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5 study tips in preparation for final exams

As the semester comes to an end, finals are quickly approaching and students are buckling down for the inevitable stress that comes with it. 

To avoid cramming everything the night before, here are five study tips students are using in their preparations for final exams.

1.       Set the mood

Before beginning a task, consider what the setting is and if it is beneficial or harmful to getting work done.

Carlton Marseille, a junior marketing major, said he believes setting the mood is the first thing a student should do before “tackling daunting study sessions.”

“If you don’t like where you’re doing something, how can you expect to get a lot done,” Marseille said. “Being comfortable is key to being able to get a lot done.”

Marseille said he prefers to study in his dorm where he can have privacy and play music out loud.

“Lo-fi music is one of my favorite things to study to,” Marseille said. 

2.       Take your time

Lawrence DeCastro, a sophomore marketing major, said his best studying tip is to “take it one step at a time.”

“Getting overwhelmed happens so easily when it comes to the end of the semester,” DeCastro said. “Having a plan so you can give yourself enough time in between the things you need to do is really important to me.”

3.       Further investigate topics

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Kobby Amo-Nyarko Jr., a sophomore IT major, said that all students should take advantage of their professors’ office hours or extra educational sessions they offer.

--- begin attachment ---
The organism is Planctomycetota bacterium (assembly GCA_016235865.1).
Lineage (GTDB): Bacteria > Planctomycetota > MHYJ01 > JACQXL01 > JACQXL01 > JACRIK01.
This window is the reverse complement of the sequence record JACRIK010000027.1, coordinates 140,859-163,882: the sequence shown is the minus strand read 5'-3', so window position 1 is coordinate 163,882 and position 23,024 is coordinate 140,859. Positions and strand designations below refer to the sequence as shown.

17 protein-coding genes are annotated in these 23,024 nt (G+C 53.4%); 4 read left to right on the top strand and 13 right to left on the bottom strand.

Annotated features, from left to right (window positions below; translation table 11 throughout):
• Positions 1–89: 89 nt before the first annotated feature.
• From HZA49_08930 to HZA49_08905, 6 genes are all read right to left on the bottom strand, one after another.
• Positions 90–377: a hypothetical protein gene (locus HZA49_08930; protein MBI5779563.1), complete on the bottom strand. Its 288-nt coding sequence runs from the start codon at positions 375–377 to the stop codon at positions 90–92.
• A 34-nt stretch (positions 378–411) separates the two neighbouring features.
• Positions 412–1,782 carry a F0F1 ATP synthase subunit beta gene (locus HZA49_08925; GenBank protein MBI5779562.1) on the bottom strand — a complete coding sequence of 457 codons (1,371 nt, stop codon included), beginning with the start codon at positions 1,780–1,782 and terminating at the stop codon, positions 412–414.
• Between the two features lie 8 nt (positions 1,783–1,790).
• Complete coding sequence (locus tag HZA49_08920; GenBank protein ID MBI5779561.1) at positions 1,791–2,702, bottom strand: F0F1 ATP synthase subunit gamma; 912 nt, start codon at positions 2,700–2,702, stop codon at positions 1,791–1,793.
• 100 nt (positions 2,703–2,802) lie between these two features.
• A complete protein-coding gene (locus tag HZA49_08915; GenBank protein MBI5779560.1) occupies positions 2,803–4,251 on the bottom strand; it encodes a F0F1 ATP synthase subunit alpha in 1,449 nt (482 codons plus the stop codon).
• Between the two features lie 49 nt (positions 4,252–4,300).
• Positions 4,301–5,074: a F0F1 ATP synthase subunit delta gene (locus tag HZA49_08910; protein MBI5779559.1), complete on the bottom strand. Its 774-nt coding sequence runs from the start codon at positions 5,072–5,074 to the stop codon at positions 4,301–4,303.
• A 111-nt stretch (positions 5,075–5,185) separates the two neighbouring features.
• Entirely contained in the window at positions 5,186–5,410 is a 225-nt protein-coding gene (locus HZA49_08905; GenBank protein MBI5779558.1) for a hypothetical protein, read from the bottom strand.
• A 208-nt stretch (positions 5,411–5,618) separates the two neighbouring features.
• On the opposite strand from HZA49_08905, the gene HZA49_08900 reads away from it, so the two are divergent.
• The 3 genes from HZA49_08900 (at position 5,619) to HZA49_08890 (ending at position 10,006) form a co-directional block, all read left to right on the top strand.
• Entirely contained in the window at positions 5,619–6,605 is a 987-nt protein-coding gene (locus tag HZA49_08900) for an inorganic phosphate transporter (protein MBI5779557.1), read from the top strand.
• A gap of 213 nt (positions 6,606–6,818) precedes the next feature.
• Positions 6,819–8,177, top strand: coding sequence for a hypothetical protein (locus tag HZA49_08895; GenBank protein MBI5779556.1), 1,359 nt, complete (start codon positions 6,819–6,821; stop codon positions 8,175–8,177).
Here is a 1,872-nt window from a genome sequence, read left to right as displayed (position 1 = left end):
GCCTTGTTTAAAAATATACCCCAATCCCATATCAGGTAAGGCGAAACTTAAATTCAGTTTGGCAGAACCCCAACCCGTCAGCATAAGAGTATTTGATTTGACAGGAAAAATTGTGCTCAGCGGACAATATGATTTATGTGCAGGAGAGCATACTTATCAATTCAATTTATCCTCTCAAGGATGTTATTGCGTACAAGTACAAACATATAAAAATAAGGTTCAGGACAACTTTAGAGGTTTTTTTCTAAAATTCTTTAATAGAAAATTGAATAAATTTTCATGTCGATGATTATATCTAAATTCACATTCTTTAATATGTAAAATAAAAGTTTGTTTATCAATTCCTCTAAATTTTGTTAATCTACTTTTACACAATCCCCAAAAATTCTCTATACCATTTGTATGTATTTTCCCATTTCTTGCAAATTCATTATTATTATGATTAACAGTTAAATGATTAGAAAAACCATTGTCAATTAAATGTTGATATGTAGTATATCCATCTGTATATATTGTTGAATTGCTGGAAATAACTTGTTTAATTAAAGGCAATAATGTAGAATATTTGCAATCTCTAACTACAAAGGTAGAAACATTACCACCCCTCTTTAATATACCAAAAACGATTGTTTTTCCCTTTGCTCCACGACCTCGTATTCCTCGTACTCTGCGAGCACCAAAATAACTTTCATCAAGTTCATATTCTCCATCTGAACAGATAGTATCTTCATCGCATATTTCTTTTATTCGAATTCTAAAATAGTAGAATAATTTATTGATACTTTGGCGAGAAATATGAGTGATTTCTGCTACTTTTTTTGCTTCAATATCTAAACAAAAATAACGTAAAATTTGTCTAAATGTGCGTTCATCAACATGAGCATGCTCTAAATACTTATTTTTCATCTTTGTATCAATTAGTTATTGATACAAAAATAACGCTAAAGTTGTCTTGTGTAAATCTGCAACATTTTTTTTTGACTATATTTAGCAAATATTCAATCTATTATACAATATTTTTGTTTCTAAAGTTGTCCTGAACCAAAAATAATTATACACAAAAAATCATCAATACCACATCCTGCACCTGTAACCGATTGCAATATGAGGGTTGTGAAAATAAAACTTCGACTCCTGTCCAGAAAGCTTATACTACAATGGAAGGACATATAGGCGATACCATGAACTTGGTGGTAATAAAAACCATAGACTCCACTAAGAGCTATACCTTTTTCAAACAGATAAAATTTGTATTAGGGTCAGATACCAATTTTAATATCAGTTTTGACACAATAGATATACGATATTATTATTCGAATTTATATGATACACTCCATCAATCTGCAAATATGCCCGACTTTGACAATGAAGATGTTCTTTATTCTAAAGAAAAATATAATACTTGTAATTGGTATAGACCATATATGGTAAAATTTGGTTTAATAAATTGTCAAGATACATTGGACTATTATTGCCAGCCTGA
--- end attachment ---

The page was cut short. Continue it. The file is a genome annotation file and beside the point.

“I’m the kind of student that takes fast notes, so when I go back and study sometimes, my notes don’t make sense to me anymore,” Amo-Nyarko said. “Going to review sessions always clarifies my questions.”

Students can also reach out to their professors for assistance. 

“Rewrite your notes, look at all your review sheets, and figure out specific questions you have,” Amo-Nyarko said.

4.       Tomato Timer

Tomato Timer, also known as the Pomodoro technique, is a studying style when individuals break up their studying into increments of 25 minutes, taking 5 minute breaks in between. After four rounds of studying, a longer break of 10 to 15 minutes is taken.

Paris Miller, a junior psychology major, said that the Tomato Timer technique has saved her from long study sessions.

“Studying this way has benefited me tremendously when it comes to needing to memorize and learn topics quickly and effectively,” Miller said.

5.       Decompress

With the intensity of exam season and studying, students can forget to take care of themselves.

Marco Diavolo, a sophomore computer science major, said he uses the gym as an outlet to escape the stressful environment of exams.

“The gym is a great place to forget about what I have going on in my classes,” he said. “The best advice I can give is to make sure you are still doing things that bring you joy at times where things seem so dismal.” 

Mikayla Downer can be reached at mikayla.downerblake@student.shu.edu.



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